Play with more and different golf partners. Play with better players, if possible. Go out with a group of buddies who might tease you a bit. All of these things probably could trigger some more anxiety. So long as it is bearable, just forge on. It's all in good fun.

If all else fails, you can get a decent net and turf mat for less than $100 to hit off of in the privacy of your own back yard but that creates many challenges to effective practice.

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I don´t care at all. Most of the people are all thinking about what their are doing. 

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Lots of good thoughts in here already.

I'll add that I really had an issue with this when I first started golfing, and even some now on league nights when all the low single digit guys show up to the range. I've found that throwing headphones in really helps me just focus in on myself and not pay attention to everything going around me. Seems like the less I notice everyone else, the less I think they are noticing me -- which they probably aren't to begin with.

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Wouldn't necessarily say it's being self-conscious, but I absolutely hate crowded ranges.

I need my room to operate, walk around, not see people out of the corners of my eyes and, yes, swear at myself. Yep, I'm that guy. Sorry.

To facilitate my preferences as much as possible, I like to get to the course early and get my swings in before things get too crowded. I'll always find the biggest gap on the line to occupy. I never allow it to effect my club selection or change what I'm trying to do out there.

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I get self conscious, then I realize two things.  One is that half the people there hit worse than I do.  Two is that they don't care how I am hitting, anyway.  If I notice someone striping it, I will sometimes watch them for a bit (not go over behind them, just from where I am) to see if there is something obvious to be learned, like great tempo, or whatever.  But really, everyone is usually in their own bubble, so it doesn't matter.  It amazes me that at the range we can hit balls with someone fifteen feet on either side, swinging, muttering, etc., and yet on the course I sneeze two fairways away is a distraction!  And yet, it is true!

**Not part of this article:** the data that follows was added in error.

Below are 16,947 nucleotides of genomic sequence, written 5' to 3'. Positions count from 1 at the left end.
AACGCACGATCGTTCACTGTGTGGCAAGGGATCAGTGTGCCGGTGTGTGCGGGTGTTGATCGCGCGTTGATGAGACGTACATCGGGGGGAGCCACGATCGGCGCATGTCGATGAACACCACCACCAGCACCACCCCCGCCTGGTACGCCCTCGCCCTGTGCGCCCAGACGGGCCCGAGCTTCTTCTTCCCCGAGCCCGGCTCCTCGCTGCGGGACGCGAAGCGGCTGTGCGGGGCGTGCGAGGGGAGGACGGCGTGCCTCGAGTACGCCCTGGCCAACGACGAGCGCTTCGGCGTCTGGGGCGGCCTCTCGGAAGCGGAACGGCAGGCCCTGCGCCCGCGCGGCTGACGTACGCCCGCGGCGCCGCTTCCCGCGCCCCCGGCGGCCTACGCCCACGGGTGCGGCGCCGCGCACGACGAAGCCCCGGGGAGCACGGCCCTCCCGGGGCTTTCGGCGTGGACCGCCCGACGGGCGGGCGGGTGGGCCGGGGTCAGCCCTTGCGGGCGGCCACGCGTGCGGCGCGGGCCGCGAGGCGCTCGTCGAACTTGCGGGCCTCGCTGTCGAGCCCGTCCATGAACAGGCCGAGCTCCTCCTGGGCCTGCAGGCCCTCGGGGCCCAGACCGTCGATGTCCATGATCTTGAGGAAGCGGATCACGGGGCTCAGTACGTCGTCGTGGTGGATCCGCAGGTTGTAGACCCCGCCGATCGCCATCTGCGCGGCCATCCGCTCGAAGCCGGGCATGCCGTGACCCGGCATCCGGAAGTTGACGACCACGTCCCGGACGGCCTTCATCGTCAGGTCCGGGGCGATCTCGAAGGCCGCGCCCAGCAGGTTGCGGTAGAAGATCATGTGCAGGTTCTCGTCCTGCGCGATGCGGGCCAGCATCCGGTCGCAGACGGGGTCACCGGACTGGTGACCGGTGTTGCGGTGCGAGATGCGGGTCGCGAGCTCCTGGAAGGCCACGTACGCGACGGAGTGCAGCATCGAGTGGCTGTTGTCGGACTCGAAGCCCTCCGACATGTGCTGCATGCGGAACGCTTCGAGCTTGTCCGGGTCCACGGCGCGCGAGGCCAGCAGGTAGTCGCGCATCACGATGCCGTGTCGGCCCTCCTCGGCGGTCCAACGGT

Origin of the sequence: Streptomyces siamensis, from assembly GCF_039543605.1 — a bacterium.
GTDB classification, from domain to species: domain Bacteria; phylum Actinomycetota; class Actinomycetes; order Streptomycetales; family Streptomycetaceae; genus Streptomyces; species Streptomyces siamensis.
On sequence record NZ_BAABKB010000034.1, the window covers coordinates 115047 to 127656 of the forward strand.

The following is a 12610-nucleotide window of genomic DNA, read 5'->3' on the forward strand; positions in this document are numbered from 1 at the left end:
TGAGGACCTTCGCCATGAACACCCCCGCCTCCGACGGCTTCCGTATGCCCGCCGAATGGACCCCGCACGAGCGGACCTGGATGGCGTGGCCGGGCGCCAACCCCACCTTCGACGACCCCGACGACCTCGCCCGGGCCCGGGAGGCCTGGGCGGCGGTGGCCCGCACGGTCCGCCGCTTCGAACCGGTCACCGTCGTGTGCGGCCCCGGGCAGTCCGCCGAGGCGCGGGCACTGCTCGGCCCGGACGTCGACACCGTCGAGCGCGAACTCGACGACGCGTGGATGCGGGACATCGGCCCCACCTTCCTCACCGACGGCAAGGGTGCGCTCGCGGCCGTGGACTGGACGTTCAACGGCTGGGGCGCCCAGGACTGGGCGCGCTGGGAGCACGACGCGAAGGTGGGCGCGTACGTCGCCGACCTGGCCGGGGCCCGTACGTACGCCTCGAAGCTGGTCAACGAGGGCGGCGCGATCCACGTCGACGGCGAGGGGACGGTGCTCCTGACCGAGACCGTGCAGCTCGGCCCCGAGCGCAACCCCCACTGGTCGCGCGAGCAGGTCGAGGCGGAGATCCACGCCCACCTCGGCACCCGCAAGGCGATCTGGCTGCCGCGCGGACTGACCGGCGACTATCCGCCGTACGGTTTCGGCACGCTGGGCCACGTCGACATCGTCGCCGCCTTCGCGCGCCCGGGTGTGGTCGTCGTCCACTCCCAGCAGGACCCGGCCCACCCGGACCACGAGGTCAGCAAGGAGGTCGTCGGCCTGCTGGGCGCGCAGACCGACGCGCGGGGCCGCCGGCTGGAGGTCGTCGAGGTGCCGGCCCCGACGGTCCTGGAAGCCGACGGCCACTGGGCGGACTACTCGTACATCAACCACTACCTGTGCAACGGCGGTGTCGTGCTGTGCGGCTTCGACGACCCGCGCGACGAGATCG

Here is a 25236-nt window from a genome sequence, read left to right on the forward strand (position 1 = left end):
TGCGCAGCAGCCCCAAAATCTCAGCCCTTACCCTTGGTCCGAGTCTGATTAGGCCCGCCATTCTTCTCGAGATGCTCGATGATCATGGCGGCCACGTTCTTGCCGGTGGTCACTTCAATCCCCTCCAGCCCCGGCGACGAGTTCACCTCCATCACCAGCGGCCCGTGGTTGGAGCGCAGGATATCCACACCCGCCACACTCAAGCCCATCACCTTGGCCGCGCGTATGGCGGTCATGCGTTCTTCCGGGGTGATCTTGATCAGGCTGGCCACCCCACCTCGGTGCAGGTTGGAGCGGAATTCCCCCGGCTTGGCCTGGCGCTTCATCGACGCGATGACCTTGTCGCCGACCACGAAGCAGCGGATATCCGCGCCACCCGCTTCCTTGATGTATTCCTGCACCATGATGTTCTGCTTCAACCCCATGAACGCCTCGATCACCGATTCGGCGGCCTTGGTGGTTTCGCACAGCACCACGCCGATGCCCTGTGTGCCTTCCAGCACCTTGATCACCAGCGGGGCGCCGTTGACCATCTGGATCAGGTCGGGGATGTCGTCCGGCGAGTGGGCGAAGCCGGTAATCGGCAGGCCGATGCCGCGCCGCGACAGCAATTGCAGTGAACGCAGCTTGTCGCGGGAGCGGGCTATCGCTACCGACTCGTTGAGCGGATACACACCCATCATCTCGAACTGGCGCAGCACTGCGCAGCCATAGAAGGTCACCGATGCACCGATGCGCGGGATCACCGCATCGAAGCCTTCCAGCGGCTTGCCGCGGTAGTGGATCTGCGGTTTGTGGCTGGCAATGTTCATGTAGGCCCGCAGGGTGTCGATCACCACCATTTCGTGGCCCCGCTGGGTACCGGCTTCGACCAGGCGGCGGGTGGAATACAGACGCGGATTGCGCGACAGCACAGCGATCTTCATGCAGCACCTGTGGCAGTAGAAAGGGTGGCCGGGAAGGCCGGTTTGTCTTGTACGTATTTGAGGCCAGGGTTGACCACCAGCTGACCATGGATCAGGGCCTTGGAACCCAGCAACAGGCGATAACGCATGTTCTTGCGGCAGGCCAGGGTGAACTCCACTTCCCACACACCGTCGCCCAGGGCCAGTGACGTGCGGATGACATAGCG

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Only when there are two hot girls with short skirts showed up just before my line and starting to practice then I will take another 50 balls 😉 

 

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I enjoy my time at the range.  When there are other people there I do my best to set a good example: good posture, grip, tempo, etc...I don't know why that is...it just happens.  

It's a lot like teeing off with a group, behind your group, waiting and watching.  In that scenario I imagine the audience is there to see a good golf swing...and do my best to oblige.  

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At the range, no.  I accept we are all there to practice and we all will hit a few less than brilliant shots.  If people want to watch me hit bad, good, or maybe even great shots, that is their time.

Back to the topic, I don't even voice anything out when I hit a miserable smack. 

Perhaps this is because, I stated out 2 years back attempting to golf again after a forced hiatus and an injury I will have to always have as a factor.  Add to that as an older player, I am not trying to make it to the senior tour.  

Golf is, when all is said and done, a sport and a game. I golf primarily to stay in shape and have fun, what others think is their problem.

Heck, I don't care what people think at the first hole tee box on a course.

While I accept some will worry or feel self-conscious, if you can do your best to put it out of mind, your skill set returns rapidly.

To those who feel it is their joy to make fun of me for my mishits at the range or course, I proudly give you a one finger salute!